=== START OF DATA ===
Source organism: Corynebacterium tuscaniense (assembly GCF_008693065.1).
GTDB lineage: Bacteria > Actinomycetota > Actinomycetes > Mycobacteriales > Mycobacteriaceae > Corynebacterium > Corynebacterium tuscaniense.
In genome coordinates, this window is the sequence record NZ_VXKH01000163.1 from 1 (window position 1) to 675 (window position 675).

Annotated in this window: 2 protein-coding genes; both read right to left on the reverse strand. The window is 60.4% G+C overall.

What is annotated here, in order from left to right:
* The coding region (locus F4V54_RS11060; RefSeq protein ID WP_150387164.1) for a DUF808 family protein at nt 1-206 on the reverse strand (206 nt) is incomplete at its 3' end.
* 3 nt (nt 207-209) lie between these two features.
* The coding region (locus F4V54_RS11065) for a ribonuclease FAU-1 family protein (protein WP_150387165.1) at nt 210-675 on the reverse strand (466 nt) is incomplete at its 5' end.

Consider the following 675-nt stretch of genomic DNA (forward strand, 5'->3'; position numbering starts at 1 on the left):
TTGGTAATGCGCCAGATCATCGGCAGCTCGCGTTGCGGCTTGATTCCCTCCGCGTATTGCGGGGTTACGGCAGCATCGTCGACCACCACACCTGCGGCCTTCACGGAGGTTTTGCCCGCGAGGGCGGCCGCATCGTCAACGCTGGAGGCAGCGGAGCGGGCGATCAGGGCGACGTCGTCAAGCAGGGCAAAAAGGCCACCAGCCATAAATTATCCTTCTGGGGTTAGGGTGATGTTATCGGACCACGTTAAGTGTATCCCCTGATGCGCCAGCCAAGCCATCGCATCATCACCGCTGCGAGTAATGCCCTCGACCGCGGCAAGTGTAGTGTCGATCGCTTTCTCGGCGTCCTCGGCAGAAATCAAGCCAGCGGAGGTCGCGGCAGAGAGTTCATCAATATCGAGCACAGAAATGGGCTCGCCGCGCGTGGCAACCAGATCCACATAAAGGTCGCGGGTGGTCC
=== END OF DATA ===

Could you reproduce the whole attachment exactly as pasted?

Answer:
Source organism: Corynebacterium tuscaniense (assembly GCF_008693065.1).
GTDB lineage: Bacteria > Actinomycetota > Actinomycetes > Mycobacteriales > Mycobacteriaceae > Corynebacterium > Corynebacterium tuscaniense.
In genome coordinates, this window is the sequence record NZ_VXKH01000163.1 from 1 (window position 1) to 675 (window position 675).

Annotated in this window: 2 protein-coding genes; both read right to left on the reverse strand. The window is 60.4% G+C overall.

What is annotated here, in order from left to right:
* The coding region (locus F4V54_RS11060; RefSeq protein ID WP_150387164.1) for a DUF808 family protein at nt 1-206 on the reverse strand (206 nt) is incomplete at its 3' end.
* 3 nt (nt 207-209) lie between these two features.
* The coding region (locus F4V54_RS11065) for a ribonuclease FAU-1 family protein (protein WP_150387165.1) at nt 210-675 on the reverse strand (466 nt) is incomplete at its 5' end.

Consider the following 675-nt stretch of genomic DNA (forward strand, 5'->3'; position numbering starts at 1 on the left):
TTGGTAATGCGCCAGATCATCGGCAGCTCGCGTTGCGGCTTGATTCCCTCCGCGTATTGCGGGGTTACGGCAGCATCGTCGACCACCACACCTGCGGCCTTCACGGAGGTTTTGCCCGCGAGGGCGGCCGCATCGTCAACGCTGGAGGCAGCGGAGCGGGCGATCAGGGCGACGTCGTCAAGCAGGGCAAAAAGGCCACCAGCCATAAATTATCCTTCTGGGGTTAGGGTGATGTTATCGGACCACGTTAAGTGTATCCCCTGATGCGCCAGCCAAGCCATCGCATCATCACCGCTGCGAGTAATGCCCTCGACCGCGGCAAGTGTAGTGTCGATCGCTTTCTCGGCGTCCTCGGCAGAAATCAAGCCAGCGGAGGTCGCGGCAGAGAGTTCATCAATATCGAGCACAGAAATGGGCTCGCCGCGCGTGGCAACCAGATCCACATAAAGGTCGCGGGTGGTCC